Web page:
Tim Dolan: Frank, we're going to spend a bulk of this conversation on your current role at North Dakota. But our audience obviously is investment sales professionals like ourselves. And touching on your prior role at New Mexico, can you give us just a little bit of insight to that underwriting process from what you recall at New Mexico, as you said, comparatively doing 10 mandates compared to other pools of capital doing one, right? That's a lot of work. I'm sure you were extremely busy. But what was that investment process? So if we do have listeners calling on New Mexico, what should they expect? 

Frank Mihail: Yeah, so we did all the investment due diligence in-house and supplemented our work with the consultant reporting. And so New Mexico has a general consultant. And then they've got a consultant. I think they're still using Albourne for hedge funds and real assets and then Axia for private equity and venture capital. And so one of the other differences with New Mexico is when Dominic Garcia had come on, or prior to him joining, every investment had to go in front of the 12 person board. And when he came on, he changed that. So the investment staff got delegated authority. So it changed to, we would do the underwriting, pitch our presentation or recommendation to Dominic or the CIO. And then we would give and approve it, fund it. And then we would give the board quarterly updates. But yeah, with regard to my experience underwriting hedge funds, I'd start at the Albourne Castle platform, research hedge funds, figure out what strategy I needed. Who were the consistent alpha producers? And then just call on them myself.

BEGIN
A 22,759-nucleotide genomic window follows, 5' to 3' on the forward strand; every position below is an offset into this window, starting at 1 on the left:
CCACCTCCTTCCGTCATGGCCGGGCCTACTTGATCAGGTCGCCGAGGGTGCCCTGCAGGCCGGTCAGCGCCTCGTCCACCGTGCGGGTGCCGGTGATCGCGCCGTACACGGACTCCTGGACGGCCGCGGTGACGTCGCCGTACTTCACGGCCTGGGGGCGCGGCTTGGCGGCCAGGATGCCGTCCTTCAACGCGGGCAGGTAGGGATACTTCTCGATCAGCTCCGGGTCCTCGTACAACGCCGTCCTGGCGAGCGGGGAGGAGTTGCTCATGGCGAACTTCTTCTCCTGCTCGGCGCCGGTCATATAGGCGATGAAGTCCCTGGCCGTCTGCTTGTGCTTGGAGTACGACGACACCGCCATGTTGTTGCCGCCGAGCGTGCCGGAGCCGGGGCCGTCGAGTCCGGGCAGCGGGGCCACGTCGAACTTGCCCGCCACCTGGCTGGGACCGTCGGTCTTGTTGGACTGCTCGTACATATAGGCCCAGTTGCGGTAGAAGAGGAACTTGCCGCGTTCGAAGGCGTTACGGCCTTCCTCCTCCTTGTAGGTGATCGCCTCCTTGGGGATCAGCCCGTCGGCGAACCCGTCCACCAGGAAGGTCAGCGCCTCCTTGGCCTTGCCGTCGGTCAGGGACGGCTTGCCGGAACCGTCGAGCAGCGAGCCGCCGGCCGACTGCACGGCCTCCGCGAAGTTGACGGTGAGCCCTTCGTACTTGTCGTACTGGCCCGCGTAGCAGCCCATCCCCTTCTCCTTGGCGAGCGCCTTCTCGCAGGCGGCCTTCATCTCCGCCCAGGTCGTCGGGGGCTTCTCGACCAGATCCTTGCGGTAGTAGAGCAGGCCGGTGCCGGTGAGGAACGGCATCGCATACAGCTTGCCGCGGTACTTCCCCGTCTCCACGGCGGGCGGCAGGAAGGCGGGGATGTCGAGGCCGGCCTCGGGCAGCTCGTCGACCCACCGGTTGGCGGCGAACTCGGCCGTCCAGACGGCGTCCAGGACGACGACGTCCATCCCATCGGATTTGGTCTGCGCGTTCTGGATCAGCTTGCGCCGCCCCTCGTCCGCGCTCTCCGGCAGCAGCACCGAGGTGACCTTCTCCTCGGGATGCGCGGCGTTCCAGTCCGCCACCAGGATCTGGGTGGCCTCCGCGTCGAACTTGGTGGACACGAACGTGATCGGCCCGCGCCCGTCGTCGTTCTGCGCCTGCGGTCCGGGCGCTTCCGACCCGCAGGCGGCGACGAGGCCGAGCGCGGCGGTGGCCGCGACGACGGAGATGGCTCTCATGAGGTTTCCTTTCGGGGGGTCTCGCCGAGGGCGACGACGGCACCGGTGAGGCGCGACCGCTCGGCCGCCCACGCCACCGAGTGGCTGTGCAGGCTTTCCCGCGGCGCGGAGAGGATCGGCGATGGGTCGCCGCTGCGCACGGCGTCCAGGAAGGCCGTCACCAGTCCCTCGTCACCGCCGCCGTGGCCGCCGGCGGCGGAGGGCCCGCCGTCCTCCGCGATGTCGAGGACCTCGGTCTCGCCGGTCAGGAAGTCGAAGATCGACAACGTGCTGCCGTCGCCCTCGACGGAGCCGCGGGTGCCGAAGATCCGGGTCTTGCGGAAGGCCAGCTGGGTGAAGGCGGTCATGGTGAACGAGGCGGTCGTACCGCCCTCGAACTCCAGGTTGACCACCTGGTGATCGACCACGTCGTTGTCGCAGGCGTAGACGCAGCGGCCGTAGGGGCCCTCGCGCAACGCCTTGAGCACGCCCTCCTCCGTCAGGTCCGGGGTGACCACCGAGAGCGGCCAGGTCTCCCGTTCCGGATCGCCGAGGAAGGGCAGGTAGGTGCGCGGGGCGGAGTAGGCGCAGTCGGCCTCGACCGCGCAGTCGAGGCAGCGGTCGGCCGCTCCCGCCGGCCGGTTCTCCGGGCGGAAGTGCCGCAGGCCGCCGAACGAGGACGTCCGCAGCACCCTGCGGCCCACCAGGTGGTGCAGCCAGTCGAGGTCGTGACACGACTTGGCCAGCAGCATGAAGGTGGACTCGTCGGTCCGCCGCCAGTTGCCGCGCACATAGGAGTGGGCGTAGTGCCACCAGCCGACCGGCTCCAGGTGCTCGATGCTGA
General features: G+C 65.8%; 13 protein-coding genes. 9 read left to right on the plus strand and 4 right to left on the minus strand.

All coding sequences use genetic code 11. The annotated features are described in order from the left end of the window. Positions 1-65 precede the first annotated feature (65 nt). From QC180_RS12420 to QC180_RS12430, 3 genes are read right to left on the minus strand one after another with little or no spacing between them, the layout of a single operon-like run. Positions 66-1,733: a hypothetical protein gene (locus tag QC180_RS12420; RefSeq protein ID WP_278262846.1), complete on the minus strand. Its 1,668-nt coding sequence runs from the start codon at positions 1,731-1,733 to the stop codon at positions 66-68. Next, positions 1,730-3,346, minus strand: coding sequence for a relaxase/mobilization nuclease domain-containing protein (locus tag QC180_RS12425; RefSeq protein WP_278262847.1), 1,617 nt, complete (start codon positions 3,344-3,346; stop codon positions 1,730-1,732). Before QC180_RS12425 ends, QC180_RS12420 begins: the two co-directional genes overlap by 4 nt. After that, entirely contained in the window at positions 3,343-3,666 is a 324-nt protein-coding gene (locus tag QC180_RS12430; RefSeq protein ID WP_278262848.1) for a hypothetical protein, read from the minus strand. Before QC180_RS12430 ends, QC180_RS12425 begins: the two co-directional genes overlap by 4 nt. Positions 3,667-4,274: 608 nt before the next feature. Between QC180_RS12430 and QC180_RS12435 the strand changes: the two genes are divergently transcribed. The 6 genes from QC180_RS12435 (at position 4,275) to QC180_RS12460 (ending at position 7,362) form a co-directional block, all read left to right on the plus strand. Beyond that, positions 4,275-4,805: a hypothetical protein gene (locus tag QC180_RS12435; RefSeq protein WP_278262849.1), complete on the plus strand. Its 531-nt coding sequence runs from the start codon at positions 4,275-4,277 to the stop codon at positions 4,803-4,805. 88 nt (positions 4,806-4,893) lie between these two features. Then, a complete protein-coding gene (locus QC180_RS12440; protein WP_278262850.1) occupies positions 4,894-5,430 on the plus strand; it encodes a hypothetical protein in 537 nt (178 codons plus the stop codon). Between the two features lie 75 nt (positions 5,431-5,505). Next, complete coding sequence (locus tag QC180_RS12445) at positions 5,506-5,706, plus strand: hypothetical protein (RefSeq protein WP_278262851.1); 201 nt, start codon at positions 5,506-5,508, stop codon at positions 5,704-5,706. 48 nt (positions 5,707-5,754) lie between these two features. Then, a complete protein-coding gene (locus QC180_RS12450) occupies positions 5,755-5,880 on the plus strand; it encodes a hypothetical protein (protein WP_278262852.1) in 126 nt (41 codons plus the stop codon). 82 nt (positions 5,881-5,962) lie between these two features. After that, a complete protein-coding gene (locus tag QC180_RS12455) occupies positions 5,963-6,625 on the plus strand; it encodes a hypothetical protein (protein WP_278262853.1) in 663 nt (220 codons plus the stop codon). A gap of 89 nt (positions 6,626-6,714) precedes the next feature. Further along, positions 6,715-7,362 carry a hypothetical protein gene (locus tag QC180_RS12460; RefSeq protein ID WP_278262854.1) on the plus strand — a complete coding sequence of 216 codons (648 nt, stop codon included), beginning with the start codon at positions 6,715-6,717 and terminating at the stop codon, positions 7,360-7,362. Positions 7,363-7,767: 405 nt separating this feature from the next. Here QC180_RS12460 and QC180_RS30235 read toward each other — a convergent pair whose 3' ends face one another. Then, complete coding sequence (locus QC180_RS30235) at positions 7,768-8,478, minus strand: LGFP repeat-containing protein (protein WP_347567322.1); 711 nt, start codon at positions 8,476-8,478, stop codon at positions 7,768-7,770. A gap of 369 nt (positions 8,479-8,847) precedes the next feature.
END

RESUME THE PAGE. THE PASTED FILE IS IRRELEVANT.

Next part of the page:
Tim Dolan: Just one follow-on question to that, what is a typical allocation size or average ticket size, if you will, at New Mexico? Let's just take the hedge fund as an example. 

Frank Mihail: Yeah, I guess in the hedge fund space, our smallest ticket size was 40 million for higher vol strategies. And then on the upper end, I think the largest check size was probably 100 million, so yeah, 40 to 100.